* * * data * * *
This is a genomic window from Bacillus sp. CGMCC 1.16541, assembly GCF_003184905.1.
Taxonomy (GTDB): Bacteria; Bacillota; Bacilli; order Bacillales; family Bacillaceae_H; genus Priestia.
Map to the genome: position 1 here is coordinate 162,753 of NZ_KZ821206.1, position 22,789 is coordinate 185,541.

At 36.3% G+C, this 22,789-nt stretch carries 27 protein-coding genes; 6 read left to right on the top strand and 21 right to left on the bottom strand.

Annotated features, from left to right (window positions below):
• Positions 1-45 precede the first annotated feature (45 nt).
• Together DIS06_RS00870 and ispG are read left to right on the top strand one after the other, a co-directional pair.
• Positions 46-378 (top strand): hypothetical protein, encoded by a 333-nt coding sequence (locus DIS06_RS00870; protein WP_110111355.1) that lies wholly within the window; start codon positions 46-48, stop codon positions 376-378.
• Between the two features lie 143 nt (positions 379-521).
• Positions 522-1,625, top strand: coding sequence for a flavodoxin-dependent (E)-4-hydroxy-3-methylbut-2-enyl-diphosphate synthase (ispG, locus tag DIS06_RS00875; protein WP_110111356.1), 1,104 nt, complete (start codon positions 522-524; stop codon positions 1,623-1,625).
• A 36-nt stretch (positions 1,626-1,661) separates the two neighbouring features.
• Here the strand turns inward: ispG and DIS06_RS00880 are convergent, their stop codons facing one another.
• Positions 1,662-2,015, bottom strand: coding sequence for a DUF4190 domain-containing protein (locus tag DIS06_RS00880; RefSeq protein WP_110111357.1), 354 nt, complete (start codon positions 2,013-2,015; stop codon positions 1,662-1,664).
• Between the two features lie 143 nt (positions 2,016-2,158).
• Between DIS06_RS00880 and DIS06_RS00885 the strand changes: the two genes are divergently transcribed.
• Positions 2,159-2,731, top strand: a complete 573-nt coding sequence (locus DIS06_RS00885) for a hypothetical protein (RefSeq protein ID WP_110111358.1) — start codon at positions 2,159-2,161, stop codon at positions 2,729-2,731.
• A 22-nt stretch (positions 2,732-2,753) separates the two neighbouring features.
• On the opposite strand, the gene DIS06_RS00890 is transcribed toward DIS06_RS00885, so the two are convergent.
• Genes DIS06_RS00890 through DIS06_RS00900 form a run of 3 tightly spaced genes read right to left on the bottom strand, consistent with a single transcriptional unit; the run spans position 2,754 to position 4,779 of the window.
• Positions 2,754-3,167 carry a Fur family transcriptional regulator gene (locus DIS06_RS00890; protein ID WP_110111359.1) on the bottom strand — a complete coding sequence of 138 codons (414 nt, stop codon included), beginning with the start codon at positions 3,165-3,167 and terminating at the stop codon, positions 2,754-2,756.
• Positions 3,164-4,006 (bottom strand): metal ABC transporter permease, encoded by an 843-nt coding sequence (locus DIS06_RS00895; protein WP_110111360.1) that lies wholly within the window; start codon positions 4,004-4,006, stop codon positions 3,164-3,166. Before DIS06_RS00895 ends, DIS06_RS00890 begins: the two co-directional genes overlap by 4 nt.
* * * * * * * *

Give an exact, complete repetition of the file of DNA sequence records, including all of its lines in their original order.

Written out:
This is a genomic window from Bacillus sp. CGMCC 1.16541, assembly GCF_003184905.1.
Taxonomy (GTDB): Bacteria; Bacillota; Bacilli; order Bacillales; family Bacillaceae_H; genus Priestia.
Map to the genome: position 1 here is coordinate 162,753 of NZ_KZ821206.1, position 22,789 is coordinate 185,541.

At 36.3% G+C, this 22,789-nt stretch carries 27 protein-coding genes; 6 read left to right on the top strand and 21 right to left on the bottom strand.

Annotated features, from left to right (window positions below):
• Positions 1-45 precede the first annotated feature (45 nt).
• Together DIS06_RS00870 and ispG are read left to right on the top strand one after the other, a co-directional pair.
• Positions 46-378 (top strand): hypothetical protein, encoded by a 333-nt coding sequence (locus DIS06_RS00870; protein WP_110111355.1) that lies wholly within the window; start codon positions 46-48, stop codon positions 376-378.
• Between the two features lie 143 nt (positions 379-521).
• Positions 522-1,625, top strand: coding sequence for a flavodoxin-dependent (E)-4-hydroxy-3-methylbut-2-enyl-diphosphate synthase (ispG, locus tag DIS06_RS00875; protein WP_110111356.1), 1,104 nt, complete (start codon positions 522-524; stop codon positions 1,623-1,625).
• A 36-nt stretch (positions 1,626-1,661) separates the two neighbouring features.
• Here the strand turns inward: ispG and DIS06_RS00880 are convergent, their stop codons facing one another.
• Positions 1,662-2,015, bottom strand: coding sequence for a DUF4190 domain-containing protein (locus tag DIS06_RS00880; RefSeq protein WP_110111357.1), 354 nt, complete (start codon positions 2,013-2,015; stop codon positions 1,662-1,664).
• Between the two features lie 143 nt (positions 2,016-2,158).
• Between DIS06_RS00880 and DIS06_RS00885 the strand changes: the two genes are divergently transcribed.
• Positions 2,159-2,731, top strand: a complete 573-nt coding sequence (locus DIS06_RS00885) for a hypothetical protein (RefSeq protein ID WP_110111358.1) — start codon at positions 2,159-2,161, stop codon at positions 2,729-2,731.
• A 22-nt stretch (positions 2,732-2,753) separates the two neighbouring features.
• On the opposite strand, the gene DIS06_RS00890 is transcribed toward DIS06_RS00885, so the two are convergent.
• Genes DIS06_RS00890 through DIS06_RS00900 form a run of 3 tightly spaced genes read right to left on the bottom strand, consistent with a single transcriptional unit; the run spans position 2,754 to position 4,779 of the window.
• Positions 2,754-3,167 carry a Fur family transcriptional regulator gene (locus DIS06_RS00890; protein ID WP_110111359.1) on the bottom strand — a complete coding sequence of 138 codons (414 nt, stop codon included), beginning with the start codon at positions 3,165-3,167 and terminating at the stop codon, positions 2,754-2,756.
• Positions 3,164-4,006 (bottom strand): metal ABC transporter permease, encoded by an 843-nt coding sequence (locus DIS06_RS00895; protein WP_110111360.1) that lies wholly within the window; start codon positions 4,004-4,006, stop codon positions 3,164-3,166. Before DIS06_RS00895 ends, DIS06_RS00890 begins: the two co-directional genes overlap by 4 nt.